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What was the break even price for cotton between 1800 and 1860?

Discussion in 'Civil War History - Secession and Politics' started by Hunter, Mar 1, 2017.

  1. Hunter

    Hunter Sergeant

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    I have always believed that it was @ 12 cents per pound in 1820 and went up from there. Do you have any source reflecting a different figure?
     
    Last edited: Mar 1, 2017

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  3. ucvrelics.com

    ucvrelics.com Sergeant Major Forum Host

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    When the Union Army stole this cotton in 1865 the price was $1.68 a pound. With a bale being 500lbs this works out to be 8.4 million and that's just in 5 to 20 miles of here in Demopolis. It had o be re-baled in order to hide where it came from the cotton merchants in Mobile.

    Scan_20170210 (3).jpg
     
  4. Hunter

    Hunter Sergeant

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    Thanks, but I am looking for prewar figures.
     
  5. roberts

    roberts Sergeant Trivia Game Winner

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    How's this...
    [​IMG]



    from
    Generating the Wealth of Nations 12: US Cotton Exports and the Price of Cotton

    or this graph is price per pound...

    [​IMG]
     
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  6. Hunter

    Hunter Sergeant

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    Thanks. That is the gross price but what was break even price, i.e., the price necessary to cover the cost of production?
     
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  7. mobile_96

    mobile_96 First Sergeant

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    Good question. And I'm not sure there is a fixed answer. You would have to view plantation records in their entirety, and there are very few of them preserved, much less complete for the plantation's life.
    Plus you have the fact that many owners lived with bank debts for larger amounts, buying slaves, land, etc., (paid off when the crops were sold), with brokers actually doing the paying off by deducting the debt from the owners 'payoff' and giving it to the bank, which often was the one the brokers used themselves. Another reason for having to closely study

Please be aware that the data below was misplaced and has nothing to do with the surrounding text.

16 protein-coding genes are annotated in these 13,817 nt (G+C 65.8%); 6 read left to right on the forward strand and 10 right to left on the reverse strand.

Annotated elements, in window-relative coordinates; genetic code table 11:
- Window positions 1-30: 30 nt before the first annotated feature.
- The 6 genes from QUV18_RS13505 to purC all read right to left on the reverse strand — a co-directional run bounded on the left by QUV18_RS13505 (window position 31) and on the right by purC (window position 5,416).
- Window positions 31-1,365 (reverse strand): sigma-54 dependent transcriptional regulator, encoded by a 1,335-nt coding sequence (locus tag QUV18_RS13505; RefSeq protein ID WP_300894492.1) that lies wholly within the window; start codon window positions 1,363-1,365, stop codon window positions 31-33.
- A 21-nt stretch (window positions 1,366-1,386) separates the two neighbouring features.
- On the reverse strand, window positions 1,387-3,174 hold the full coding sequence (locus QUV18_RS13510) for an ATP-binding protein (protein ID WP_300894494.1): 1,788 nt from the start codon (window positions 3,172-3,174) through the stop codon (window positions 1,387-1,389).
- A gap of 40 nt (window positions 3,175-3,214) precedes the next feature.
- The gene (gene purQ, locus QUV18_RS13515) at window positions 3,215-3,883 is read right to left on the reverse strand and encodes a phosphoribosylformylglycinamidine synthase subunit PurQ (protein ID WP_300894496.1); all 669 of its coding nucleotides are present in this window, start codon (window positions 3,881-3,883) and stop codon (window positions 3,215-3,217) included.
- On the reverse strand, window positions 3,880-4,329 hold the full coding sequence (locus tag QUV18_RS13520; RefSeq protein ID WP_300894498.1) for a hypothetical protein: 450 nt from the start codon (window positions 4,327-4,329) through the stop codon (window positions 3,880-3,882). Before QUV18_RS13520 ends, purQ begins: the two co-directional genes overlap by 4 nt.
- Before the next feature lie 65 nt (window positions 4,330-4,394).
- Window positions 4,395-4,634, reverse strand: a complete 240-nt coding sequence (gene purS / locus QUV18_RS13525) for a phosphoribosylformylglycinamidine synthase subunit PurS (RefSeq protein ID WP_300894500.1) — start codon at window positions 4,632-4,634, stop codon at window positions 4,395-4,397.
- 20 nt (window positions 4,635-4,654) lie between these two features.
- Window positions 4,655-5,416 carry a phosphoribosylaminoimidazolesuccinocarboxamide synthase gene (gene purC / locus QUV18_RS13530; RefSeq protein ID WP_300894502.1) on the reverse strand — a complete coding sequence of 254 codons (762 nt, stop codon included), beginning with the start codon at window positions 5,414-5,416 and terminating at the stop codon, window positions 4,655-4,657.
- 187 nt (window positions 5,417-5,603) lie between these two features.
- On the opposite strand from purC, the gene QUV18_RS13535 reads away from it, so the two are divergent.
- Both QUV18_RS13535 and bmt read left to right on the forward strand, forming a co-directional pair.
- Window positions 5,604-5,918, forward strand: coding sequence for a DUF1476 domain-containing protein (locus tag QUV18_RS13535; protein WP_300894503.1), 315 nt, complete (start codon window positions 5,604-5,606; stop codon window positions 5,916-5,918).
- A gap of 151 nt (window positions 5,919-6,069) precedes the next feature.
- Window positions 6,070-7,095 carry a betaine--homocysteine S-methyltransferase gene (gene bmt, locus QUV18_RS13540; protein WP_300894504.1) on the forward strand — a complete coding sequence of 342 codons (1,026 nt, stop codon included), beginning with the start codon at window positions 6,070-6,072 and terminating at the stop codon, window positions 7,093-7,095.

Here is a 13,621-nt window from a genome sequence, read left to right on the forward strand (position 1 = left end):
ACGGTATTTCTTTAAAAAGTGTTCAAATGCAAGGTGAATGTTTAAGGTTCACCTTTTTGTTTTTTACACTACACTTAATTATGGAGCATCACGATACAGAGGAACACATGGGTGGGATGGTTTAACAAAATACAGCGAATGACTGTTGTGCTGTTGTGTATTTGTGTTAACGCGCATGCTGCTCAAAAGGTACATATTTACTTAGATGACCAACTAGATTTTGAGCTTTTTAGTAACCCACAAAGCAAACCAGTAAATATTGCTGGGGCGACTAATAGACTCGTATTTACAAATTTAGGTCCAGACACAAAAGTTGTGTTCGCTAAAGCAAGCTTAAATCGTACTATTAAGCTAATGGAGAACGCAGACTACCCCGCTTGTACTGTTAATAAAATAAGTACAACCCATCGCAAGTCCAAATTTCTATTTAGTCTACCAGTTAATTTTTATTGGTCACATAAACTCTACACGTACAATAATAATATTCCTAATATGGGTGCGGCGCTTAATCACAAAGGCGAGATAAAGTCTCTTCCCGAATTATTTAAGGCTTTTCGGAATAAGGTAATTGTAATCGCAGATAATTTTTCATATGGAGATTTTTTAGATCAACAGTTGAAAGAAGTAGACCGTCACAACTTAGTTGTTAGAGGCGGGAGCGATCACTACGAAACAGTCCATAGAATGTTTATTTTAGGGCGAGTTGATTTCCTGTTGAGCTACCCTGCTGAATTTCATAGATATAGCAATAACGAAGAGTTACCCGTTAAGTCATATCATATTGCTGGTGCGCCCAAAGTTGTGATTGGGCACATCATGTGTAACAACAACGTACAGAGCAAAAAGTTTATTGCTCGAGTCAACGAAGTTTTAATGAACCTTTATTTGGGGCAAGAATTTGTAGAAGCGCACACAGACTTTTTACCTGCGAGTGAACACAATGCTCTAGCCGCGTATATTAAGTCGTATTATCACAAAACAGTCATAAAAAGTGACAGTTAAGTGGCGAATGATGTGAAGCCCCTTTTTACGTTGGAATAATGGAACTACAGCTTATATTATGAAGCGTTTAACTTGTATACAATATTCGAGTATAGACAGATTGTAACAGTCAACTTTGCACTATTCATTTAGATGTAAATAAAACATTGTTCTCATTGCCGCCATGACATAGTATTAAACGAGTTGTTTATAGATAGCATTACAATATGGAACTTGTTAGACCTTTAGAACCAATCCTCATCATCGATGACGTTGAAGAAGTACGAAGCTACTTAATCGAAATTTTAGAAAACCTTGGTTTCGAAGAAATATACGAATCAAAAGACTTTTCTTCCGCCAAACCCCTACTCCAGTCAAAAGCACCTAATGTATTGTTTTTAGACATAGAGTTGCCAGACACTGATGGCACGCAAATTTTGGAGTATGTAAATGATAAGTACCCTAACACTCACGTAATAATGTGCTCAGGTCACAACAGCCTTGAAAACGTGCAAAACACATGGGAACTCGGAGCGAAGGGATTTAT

the owners records.
    Quite a bit of 'paper IOU's' passed back and forth between owners and also between owners and merchants, as owners seldom had much cash in their pockets.
    If anyone knows of articles or books covering the topic, I'd love know also.
     
  8. Eric Calistri

    Eric Calistri 2nd Lieutenant

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    There are some articles in De Bows Review which touch on this topic. This one from 1866 compares " the existing state of things" to information from 10 years ago.
     
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  9. leftyhunter

    leftyhunter Major

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    Seizing goods from an enemy is not theft it is a legitimate part of war. Where John Mosby and John McNeill theives?
    Leftyhunter
     
  10. ucvrelics.com

    ucvrelics.com Sergeant Major Forum Host

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    I don't remember The Gray Ghost stealing 10,000 bales of cotton and using the local labor to ship it South. What he did was forage for what he needed for the "Lost Cause" When the Yankee Col Hubbard filed this report the war was over and he was in command of the Union occupying force. This cotton belonged to the planters. I would be very interested to know where the MONEY went.
     
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  11. Eric Calistri

    Eric Calistri 2nd Lieutenant

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    Perhaps it ended up with the contents of the New Orleans Mint.
     
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  12. leftyhunter

    leftyhunter Major

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    The boys in blue deserved a little reward for their good deeds. Hopefully Col.Hubbard bought some Kentucky nectar for his men strictly for medicinal purposes of course:twins:
    Leftyhunter
     
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  13. leftyhunter

    leftyhunter Major

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    Per the US Supreme Court the Civil War didn't end until 1866 so Southern cotton is fair game.